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# groundSet -- (internal) ground set

## Synopsis

• Usage:
groundSet M
M.groundSet
• Inputs:
• M, ,
• Outputs:
• a set, of integers starting from 0

## Description

Returns the internal representation of the ground set.

Important: read the following if you encounter warnings/errors when specifying subsets of a matroid (e.g. restriction/deletion/contraction, ranks of subset, etc.)

For a matroid M, there are 2 main differences between M.groundSet and the elements of M (given by M_*). First is data types: M.groundSet is a Set, and M_* is a List. Second, M.groundSet always consists of integers from 0 to n-1, where n is the number of elements of M; on the other hand, the elements of M themselves can be arbitrary (e.g. symbols, matrices, edges in a graph, etc.).

Thus, one can think of M.groundSet as the set of indices of the elements in the list M_*: the first element of M has index 0, corresponding to the element 0 in M.groundSet; the second element of M has index 1, etc.

The key point is that all sets associated to the structure of a matroid - bases, circuits, flats, etc. - are subsets of M.groundSet (not M_*). In particular, they are also of class Set (although a collection of them is usually a List), and are also indexed from 0 to n-1. (An exception here is loops and coloops, which are given as a list of indices, rather than single-element sets).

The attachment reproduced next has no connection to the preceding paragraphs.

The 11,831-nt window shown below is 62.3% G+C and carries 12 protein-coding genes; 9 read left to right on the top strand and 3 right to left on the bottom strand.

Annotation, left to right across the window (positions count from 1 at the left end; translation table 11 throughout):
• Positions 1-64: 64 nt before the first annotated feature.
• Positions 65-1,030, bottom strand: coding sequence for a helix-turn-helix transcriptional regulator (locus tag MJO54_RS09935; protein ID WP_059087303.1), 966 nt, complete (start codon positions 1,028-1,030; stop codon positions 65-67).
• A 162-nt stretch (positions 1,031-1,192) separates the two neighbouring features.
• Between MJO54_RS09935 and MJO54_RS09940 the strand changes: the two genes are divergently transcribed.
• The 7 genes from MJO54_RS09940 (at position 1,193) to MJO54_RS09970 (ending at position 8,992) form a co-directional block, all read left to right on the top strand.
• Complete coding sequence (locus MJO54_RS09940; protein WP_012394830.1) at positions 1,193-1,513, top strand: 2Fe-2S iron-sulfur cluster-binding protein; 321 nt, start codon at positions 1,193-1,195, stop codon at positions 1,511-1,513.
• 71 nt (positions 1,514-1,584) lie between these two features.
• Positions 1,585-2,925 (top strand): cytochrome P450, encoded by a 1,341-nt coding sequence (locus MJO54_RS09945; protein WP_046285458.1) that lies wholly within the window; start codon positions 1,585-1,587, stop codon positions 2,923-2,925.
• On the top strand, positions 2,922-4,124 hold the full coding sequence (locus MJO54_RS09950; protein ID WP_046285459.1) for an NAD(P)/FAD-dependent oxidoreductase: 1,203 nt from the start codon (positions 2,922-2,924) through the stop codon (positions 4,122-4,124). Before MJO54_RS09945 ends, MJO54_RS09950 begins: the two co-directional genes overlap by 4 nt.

A recommended way to circumvent this distinction between indices and elements is to use $\{0, ..., n-1\}$ as the actual elements of M, in which case an element is equal to its index in M.groundSet. Most methods in this package will accept either a list of elements or a set of indices, and if the elements of M are $\{0, ..., n-1\}$, then functionally there will be no difference between inputting lists or sets.

In summary: lists are used for elements in M, and given as sublists of M_*, while sets are used for indices, and given as subsets of M.groundSet.

 i1 : M = matroid({a,b,c,d},{{a,b},{a,c}}) o1 = a "matroid" of rank 2 on 4 elements o1 : Matroid i2 : peek M o2 = Matroid{bases => {set {0, 1}, set {0, 2}}} cache => CacheTable{...1...} groundSet => set {0, 1, 2, 3} rank => 2 i3 : M.groundSet o3 = set {0, 1, 2, 3} o3 : Set i4 : M_* o4 = {a, b, c, d} o4 : List i5 : bases M o5 = {set {0, 1}, set {0, 2}} o5 : List i6 : (bases M)#0 o6 = set {0, 1} o6 : Set i7 : circuits M o7 = {set {1, 2}, set {3}} o7 : List i8 : flats M o8 = {set {3}, set {1, 2, 3}, set {0, 3}, set {0, 1, 2, 3}} o8 : List i9 : loops M o9 = {3} o9 : List i10 : coloops M o10 = {0} o10 : List

Note in particular the types of the various outputs above.

The following illustrates how to perform operations with a specified subset of M.groundSet. In the final example, a list of indices is given, which goes against the conventions above, but the elements of the list are treated (correctly) as indices, and if debugLevel is greater than 0, then a warning is printed.

 i11 : N1 = M | {a,c,d} o11 = a "matroid" of rank 2 on 3 elements o11 : Matroid i12 : N2 = M | set{0,2,3} o12 = a "matroid" of rank 2 on 3 elements o12 : Matroid i13 : N1 == N2 o13 = true i14 : debugLevel = 1 o14 = 1 i15 : N3 = M | {0,2,3} -- gives a warning, but attempts to treat 0 as an index -- indicesOf: 0 is not a member of {a, b, c, d}. Treating 0 as an index (cf. 'help groundSet')... o15 = a "matroid" of rank 2 on 3 elements o15 : Matroid i16 : N3 == N2 o16 = true